Devon Theatre

6225 N. Broadway,
Chicago, IL 60660

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Opened as the Knickerbocker Theatre by the Lubliner & Trinz circuit in 1915 in Chicago’s Edgewater neighborhood, the theater was later renamed the Devon Theatre, though it was more than two blocks away from Devon Avenue. It actually stood on Broadway.

Around the time it was renamed, the operation of the Devon Theatre was taken over by Essaness. It mostly served as a second-run house, and was quite plain. It continued to operate through the 1970’s, and later housed a church for a time. The Devon Theatre was razed in 1996 after the block was acquired by Loyola University’s expansion into Edgewater.

Contributed by Bryan Krefft, Ray Martinez

Recent comments (view all 14 comments)

DavidZornig
DavidZornig on August 18, 2008 at 3:12 pm

In late 1986, I rented the studio space above the Devon Theatre. It was a former ballet studio, and the horizontal ballet poles were still mounted on the walls. Which I used as closet poles. We painted the ceiling black & added some clouds after a buddy
spraying the walls got creative.

I was working in East Edgewater, and my grand plan was to create a unique loft space with limited funds. The rent was cheap. However the Devon Theatre below was already closed. The theatre portion had no heat or utilities. Hence when winter finally hit, no matter how much heat my ceiling level gas heater pumped out, the hardwood floors remained cold as ice. The pipes ultimately froze, spliting one of the sinks.
The portion of the Devon’s roof which had collapsed was behind me & above the auditorium. The ballet studio was directly over the lobby, the two long vertical windows on either side of the marquee.

6225 N. Broadway is the correct address.
There was also an occult store & mini diner next door. An apartment building was adjacent, as visible in the picture at the top of this Cinema Treasures page. Across the alley was a bar called Freddy Fuddpuckers, that then became Frankie’s. Owned by the son of an Alderman from another ward.

I believe Chicago band Nicholas Tremulas rented my space for rehearsal, after I was forced to abandon my grandiose plans. Plans that were likely fueled by too many nights across the street, at a bar ironically called Impulse.
Neighbors in the apartments next door, would bang on the walls when we made noise during our various improvements.
They probably sorely missed me once a band moved in.

Years later there was a small oil painting of the Devon’s facade, oddly hanging in Howard’s tavern beer garden down on Ontario St. I regret not purchasing it.

As a theatre, the Devon was still active as late as 80 &81. I saw “Cat People” and “Thief” there. The auditorium of the theatre had a giant round reveal in the ceiling, with it’s own recessed lighting.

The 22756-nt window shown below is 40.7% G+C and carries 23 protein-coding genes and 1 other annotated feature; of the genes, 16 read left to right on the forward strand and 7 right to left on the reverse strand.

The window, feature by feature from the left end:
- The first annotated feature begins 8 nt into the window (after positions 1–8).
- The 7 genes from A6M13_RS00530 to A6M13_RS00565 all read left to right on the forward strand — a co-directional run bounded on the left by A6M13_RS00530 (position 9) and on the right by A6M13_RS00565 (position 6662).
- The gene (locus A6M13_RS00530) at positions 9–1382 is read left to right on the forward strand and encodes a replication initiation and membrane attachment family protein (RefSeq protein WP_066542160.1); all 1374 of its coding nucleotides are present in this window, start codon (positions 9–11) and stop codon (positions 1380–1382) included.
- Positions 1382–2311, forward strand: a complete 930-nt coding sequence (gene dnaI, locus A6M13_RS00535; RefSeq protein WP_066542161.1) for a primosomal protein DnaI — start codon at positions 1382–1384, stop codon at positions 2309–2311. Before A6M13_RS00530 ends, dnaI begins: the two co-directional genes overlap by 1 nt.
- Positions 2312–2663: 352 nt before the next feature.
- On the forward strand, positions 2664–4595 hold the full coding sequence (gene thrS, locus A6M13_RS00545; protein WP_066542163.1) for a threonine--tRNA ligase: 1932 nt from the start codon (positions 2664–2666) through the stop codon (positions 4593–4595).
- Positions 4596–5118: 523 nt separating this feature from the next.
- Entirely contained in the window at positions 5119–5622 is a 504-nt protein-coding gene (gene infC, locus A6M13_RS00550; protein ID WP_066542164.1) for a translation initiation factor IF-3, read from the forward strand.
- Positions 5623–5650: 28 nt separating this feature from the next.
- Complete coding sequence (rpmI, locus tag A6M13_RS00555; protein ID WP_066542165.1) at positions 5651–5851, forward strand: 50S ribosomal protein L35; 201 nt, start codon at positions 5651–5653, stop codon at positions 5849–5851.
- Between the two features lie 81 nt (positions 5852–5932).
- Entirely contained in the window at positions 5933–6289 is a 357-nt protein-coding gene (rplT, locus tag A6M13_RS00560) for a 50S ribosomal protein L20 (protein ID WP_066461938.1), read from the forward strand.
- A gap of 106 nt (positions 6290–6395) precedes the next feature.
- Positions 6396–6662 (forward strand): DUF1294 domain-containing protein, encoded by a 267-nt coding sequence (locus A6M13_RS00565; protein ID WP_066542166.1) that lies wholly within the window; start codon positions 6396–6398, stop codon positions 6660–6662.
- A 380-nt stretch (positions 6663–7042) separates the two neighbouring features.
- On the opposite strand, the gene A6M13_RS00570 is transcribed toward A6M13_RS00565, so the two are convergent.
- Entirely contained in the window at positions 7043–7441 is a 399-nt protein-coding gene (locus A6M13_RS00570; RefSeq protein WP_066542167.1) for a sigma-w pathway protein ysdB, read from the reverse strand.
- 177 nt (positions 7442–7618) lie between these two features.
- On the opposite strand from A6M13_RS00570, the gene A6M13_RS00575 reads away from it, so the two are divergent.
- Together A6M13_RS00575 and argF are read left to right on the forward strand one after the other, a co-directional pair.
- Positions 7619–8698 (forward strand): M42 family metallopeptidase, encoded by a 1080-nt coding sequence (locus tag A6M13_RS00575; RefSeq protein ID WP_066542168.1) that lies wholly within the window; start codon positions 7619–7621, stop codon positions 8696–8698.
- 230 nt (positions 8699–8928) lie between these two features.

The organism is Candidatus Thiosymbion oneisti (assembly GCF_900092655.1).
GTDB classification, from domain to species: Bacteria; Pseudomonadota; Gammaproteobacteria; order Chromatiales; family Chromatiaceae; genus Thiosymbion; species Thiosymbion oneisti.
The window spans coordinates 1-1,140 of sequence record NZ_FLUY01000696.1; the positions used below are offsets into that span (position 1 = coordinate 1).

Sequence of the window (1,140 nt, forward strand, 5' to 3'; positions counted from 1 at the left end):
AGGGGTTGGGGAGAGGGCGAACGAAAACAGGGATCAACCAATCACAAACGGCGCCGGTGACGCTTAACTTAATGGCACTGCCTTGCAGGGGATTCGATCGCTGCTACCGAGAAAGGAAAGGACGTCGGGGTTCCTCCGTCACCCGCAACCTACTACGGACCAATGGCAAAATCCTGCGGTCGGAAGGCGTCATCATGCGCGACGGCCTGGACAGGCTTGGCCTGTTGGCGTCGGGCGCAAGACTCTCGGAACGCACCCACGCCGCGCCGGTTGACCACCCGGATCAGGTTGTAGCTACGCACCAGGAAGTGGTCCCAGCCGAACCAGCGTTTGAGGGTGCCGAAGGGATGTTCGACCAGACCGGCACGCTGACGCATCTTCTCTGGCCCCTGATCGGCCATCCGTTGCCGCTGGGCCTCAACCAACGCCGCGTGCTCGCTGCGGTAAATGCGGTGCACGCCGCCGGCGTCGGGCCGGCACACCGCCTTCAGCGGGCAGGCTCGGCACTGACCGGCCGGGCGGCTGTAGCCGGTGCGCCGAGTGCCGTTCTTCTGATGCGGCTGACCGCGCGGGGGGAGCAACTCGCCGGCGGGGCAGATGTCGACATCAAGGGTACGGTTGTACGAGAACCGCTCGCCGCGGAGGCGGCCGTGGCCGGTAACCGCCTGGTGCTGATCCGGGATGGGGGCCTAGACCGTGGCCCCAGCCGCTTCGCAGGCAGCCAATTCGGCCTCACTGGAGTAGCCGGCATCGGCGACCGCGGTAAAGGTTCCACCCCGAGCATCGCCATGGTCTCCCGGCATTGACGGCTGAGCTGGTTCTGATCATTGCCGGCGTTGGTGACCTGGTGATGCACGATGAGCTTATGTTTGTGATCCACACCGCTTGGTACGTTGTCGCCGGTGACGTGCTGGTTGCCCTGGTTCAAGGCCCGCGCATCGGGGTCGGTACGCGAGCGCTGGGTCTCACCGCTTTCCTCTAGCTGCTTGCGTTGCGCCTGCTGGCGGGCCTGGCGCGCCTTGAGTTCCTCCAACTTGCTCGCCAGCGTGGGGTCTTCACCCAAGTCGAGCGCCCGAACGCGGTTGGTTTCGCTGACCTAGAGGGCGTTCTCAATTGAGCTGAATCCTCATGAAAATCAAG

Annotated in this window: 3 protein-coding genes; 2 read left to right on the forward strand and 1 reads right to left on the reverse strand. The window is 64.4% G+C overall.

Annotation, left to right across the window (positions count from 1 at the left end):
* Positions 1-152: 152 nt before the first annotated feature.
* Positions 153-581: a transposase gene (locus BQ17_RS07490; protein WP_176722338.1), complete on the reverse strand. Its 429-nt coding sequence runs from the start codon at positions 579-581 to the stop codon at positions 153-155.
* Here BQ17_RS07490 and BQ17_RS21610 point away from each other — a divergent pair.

It too was all painted black. Surely to help mask the water damage that still found it’s way through from the white plaster beneath. Again like the 3 Penny, buckets on some of the seats.

Beyond what was thought to be humanly possible, the Peoples Gas guy and I found evidence of people living in the basement when we went down there to activate my service. Scar-y.

The space really had potential, but the Devon Theatre’s dormant status made it unworkable except during the Summer months. When they tore it down, I got one last look at the black ceilings from the street.

The police once approached the owners about using the upstairs as a surveilance spot for one of the taverns across the street. Did I really need them up there myself, with all my intended renovations? Not really. Besides, I patronized those very bars.
I moved before it came to fruition.

DavidZornig
DavidZornig on December 5, 2008 at 2:11 pm

I went by the site of the old Devon Theatre today on the “L” train.
The entire span of land from the neighboring McDonalds, all the way around the corner on Granville to the “L” tracks has been developed.

A massive condo project with different levels, balconies and what not stands in it’s place. Long gone with the Devon are the corner medical center, Char-Lar Lounge, Deadwood Daves & the Eagles Nest along the Granville side.

DavidZornig
DavidZornig on April 15, 2009 at 12:45 am

Reactivate Notification Status.

DavidZornig
DavidZornig on April 19, 2009 at 11:33 am

Well I guess that confirms my “Cat People” recollection. I just reread the very first post about this theater. I had no idea of the Herschell Gordon Lewis ownership/connection.
My late father briefly knew or worked with him in the `60’s. My father had worked at/with Vogue Wright, Wernecke, Joy Recording & Fred Niles Studios(now Harpo) back in the day. I wish I’d known of the connection when I lived above the Devon Theatre

Lewis is still alive. I think he released a CD called “The Eye Popping Sounds of Herschell Gordon Lewis.

kencmcintyre
kencmcintyre on May 2, 2009 at 5:59 pm

Here is an undated photo from the Chicago Tribune:
http://tinyurl.com/ckomjm

DavidZornig
DavidZornig on May 2, 2009 at 6:02 pm

Well it is definately pre-1986. That exterior, freestanding ticket booth was gone by the time I rented the upstairs space.

snowball1
snowball1 on February 6, 2013 at 2:53 am

My sister and I used to go to the Jerri Barrington School of ballet up above this theater in the mid 80’s.

Blessedtwoday
Blessedtwoday on July 27, 2013 at 10:18 pm

Definitely went on a few dates there back in the day.

boilerbob7
boilerbob7 on July 15, 2014 at 11:09 pm

I still remember when they had an overnight special showing Beatles movies all night. There was thick smoke from many people toking up LOL. It was pouring rain when everyone was leaving around 6AM

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